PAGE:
If you’re looking to lose weight, push yourself to your outer limits by including lunges in a high-intensity circuit training routine using heavy weights.
2. Balance and stability
Lunges are a lower body unilateral exercise since you work on each side of your body independently. The single-leg movements activate your stabilizing muscles to develop balance, coordination, and stability.
Working one leg at a time causes your body to be less stable, which forces your spine and core to work harder to stay balanced.
3. Alignment and symmetry
Lunges are better than bilateral exercises for rehabilitation since they can correct imbalances and misalignments in your body to make it more symmetrical.
If you have one side that’s less strong or flexible, spend a bit of extra time working on this side so you don’t overcompensate or overuse the dominant side.
4. Stand taller
Lunges strengthen your back and core muscles without putting too much stress or strain on your spine. A strong, stable core reduces your chance of injury and improves your posture, making common movements easier.
Side lunges train your body to move side to side, which is a nice change from your body’s normal forward or twisting movements. Plus, side lunges target your quadriceps, hips, and legs at a slightly different angle, thus working them a little differently.
Pay attention to the outsides of your legs and work on activating these muscles as you do these lunges.
7. Walking lunges
To do walking lunges, you’ll need balance and coordination. The walking variation targets your core, hips, and glutes, and improves overall stability. They also increase your range of motion and help to improve your functional everyday movements.
To make walking lunges more difficult, add weights or a torso twist.
8. Reverse lunges
Reverse lunges activate your core, glutes, and hamstrings. They put less stress on your joints and give you a bit more stability in your front leg. This is ideal for people who have knee concerns, difficulty balancing, or less hip mobility.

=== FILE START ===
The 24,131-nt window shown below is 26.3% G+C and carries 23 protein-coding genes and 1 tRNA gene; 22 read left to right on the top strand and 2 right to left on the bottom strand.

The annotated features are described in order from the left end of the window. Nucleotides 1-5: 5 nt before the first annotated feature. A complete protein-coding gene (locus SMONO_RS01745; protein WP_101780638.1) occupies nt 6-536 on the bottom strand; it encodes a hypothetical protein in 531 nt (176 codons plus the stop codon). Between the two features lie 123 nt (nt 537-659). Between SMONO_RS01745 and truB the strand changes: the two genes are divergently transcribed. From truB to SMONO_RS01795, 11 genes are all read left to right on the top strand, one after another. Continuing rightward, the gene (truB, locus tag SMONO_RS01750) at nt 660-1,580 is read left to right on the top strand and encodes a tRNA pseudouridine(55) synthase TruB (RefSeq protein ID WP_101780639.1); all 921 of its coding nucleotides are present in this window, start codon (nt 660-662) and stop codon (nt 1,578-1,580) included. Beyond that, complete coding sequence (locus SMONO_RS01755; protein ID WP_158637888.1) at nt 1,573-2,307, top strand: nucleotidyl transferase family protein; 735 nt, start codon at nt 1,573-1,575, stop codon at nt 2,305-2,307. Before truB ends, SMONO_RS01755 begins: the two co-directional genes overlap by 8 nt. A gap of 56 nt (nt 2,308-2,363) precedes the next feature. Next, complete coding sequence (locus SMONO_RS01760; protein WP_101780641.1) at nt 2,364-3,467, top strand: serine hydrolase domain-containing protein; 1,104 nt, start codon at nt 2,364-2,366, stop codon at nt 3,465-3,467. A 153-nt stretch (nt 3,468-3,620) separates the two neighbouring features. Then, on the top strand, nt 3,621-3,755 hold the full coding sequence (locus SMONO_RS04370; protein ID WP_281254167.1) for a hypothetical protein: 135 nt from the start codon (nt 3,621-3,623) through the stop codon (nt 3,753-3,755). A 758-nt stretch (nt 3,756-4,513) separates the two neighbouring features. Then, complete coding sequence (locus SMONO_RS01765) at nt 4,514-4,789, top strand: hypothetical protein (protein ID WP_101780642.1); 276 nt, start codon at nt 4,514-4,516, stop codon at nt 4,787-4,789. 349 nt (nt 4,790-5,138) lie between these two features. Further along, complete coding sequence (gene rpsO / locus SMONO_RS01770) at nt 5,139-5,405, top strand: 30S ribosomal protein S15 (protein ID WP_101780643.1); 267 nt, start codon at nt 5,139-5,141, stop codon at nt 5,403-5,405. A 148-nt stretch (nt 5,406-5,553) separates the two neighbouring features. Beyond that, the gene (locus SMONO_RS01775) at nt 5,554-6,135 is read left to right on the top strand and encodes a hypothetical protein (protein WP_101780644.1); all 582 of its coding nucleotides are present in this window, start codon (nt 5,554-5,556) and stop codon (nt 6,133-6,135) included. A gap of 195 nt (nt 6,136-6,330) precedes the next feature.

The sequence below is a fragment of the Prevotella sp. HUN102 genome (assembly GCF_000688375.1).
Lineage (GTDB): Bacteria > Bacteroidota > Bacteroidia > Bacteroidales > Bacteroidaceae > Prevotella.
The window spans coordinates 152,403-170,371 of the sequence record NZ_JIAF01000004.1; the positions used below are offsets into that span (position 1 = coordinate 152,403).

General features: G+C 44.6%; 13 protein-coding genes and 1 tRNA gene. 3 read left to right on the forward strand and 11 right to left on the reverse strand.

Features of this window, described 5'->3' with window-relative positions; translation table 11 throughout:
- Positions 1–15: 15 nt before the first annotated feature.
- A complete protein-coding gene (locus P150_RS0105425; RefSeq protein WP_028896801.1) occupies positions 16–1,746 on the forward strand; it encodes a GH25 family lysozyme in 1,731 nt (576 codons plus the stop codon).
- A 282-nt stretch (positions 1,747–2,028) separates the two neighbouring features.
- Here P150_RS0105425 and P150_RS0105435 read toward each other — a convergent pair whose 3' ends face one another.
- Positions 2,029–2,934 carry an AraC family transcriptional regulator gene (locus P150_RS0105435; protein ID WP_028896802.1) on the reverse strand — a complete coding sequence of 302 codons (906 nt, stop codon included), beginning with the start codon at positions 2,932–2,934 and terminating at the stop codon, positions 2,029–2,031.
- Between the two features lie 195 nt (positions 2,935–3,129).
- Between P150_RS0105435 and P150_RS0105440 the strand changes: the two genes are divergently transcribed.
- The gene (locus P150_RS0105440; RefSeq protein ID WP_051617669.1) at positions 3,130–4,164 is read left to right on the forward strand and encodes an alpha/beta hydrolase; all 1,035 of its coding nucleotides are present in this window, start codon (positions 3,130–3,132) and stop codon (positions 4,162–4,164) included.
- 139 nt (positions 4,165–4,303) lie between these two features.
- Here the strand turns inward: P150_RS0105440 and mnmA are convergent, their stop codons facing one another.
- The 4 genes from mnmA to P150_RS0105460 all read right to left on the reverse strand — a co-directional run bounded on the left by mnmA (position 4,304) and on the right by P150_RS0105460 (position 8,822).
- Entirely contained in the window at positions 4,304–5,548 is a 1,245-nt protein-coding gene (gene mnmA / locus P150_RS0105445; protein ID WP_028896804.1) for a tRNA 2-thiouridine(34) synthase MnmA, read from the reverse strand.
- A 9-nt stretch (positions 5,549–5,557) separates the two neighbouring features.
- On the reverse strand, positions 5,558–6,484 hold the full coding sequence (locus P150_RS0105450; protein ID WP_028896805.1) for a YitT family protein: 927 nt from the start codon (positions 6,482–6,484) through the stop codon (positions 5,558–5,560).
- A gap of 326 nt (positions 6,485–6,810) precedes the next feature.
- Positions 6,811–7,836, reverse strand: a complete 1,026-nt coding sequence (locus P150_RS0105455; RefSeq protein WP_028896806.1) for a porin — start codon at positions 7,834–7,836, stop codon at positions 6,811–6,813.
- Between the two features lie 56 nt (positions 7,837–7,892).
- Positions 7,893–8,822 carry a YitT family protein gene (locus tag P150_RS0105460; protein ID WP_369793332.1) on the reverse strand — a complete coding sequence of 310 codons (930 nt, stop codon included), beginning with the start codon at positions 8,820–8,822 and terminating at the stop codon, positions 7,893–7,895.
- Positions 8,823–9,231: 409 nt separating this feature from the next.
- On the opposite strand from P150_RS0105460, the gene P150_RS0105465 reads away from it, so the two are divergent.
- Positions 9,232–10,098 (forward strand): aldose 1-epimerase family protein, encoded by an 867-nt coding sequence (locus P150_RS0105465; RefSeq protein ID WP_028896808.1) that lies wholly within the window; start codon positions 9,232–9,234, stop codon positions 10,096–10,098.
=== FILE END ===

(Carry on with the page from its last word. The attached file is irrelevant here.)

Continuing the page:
Reverse lunges allow you to be more balanced as you move backward, changing up the direction from most of your movements and training your muscles to work differently.
9. Twist lunges
You can add a twist to stationary, walking, or reverse lunges to activate your core and glutes more deeply. Twisting lunges also require balance and stability as you twist your torso away from your lower body while maintaining the alignment of your knees.
You’ll also activate the muscles in your ankles and feet.
10. Curtsy lunge
Curtsy lunges are great for strengthening and toning your derrière, which is excellent for your posture. Strong glutes also prevent and relieve back and knee pain, all of which help to improve your athletic performance and lower your risk of injury.
Curtsy lunges also sculpt and strengthen your hip adductors, quadriceps, and hamstrings as well as improve hip stabilization. Use a kettlebell or dumbbell to up the intensity of this variation.
11. Lunges and squats
Lunges and squats both work your lower body and are a valuable addition to your fitness regime. You may favor lunges if you have low back pain since they’re less likely to strain your back. Consider focusing on squats if you feel more stable in this position.
Since this pair of exercises will work your body in similar ways, it’s a matter of personal preference to see if either exercise feels better for your body or brings you the best results. Of course, adding both lunges and squats to your routine is beneficial.
Lunges increase muscle mass to build up strength and tone your body, especially your core, butt, and legs. Improving your appearance isn’t the main benefit of shaping up your body, as you’ll also improve your posture and range of motion.
Lunges are simple, making them accessible to people who want to add them to part of a longer routine or do them for a few minutes at a time throughout the day. You must stay on track and be consistent to maintain your results over time.
If you do lunges regularly as part of a larger fitness routine, you’ll notice results in terms of building muscle mass and shaping up your body. You’ll likely feel the results before they are visible.
You may develop tight, toned, and stronger muscles and start to lower your body fat percentage within a few weeks. More noticeable results may take a few months to develop.
For each lunge variation, do 2 to 3 sets of 8 to 12 repetitions. If you feel yourself starting to plateau, up the intensity by doing more difficult variations, adding weights, or increasing the amount you do.
Most trendy diets share a list of off-limit foods, which can range from beans and dairy to whole grains and sugar. However, there are some foods considered so nutritious they make practically any approved list. Thinking in those terms can be more helpful for reaching health goals. “Thinking about what you can’t have feels restrictive. But shifting your perspective to what you can add in is a healthier mindset,” says Jill Keene, a registered dietitian nutritionist and certified personal trainer in New York City.